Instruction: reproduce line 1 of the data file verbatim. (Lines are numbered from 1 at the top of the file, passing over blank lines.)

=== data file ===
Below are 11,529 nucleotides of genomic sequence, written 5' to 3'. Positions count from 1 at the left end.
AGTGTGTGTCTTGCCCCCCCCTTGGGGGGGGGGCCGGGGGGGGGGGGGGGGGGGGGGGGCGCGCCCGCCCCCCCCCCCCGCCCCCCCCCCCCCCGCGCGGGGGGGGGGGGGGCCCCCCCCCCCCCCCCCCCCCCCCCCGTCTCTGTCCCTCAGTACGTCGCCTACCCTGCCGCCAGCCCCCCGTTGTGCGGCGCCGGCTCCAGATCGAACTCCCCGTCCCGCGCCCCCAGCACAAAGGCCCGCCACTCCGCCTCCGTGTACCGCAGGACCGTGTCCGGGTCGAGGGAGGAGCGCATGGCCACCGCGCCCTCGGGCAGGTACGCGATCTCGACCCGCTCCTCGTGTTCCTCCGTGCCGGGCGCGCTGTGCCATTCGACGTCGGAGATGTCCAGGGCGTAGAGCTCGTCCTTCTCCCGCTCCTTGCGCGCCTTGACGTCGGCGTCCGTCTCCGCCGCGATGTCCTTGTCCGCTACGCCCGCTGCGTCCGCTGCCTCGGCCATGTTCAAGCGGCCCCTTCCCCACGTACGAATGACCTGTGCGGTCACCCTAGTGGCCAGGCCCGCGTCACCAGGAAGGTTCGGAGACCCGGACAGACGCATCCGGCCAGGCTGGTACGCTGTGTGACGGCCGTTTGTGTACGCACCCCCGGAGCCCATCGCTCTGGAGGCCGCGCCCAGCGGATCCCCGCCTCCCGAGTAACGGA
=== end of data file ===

Below are 11,529 nucleotides of genomic sequence, written 5' to 3'. Positions count from 1 at the left end.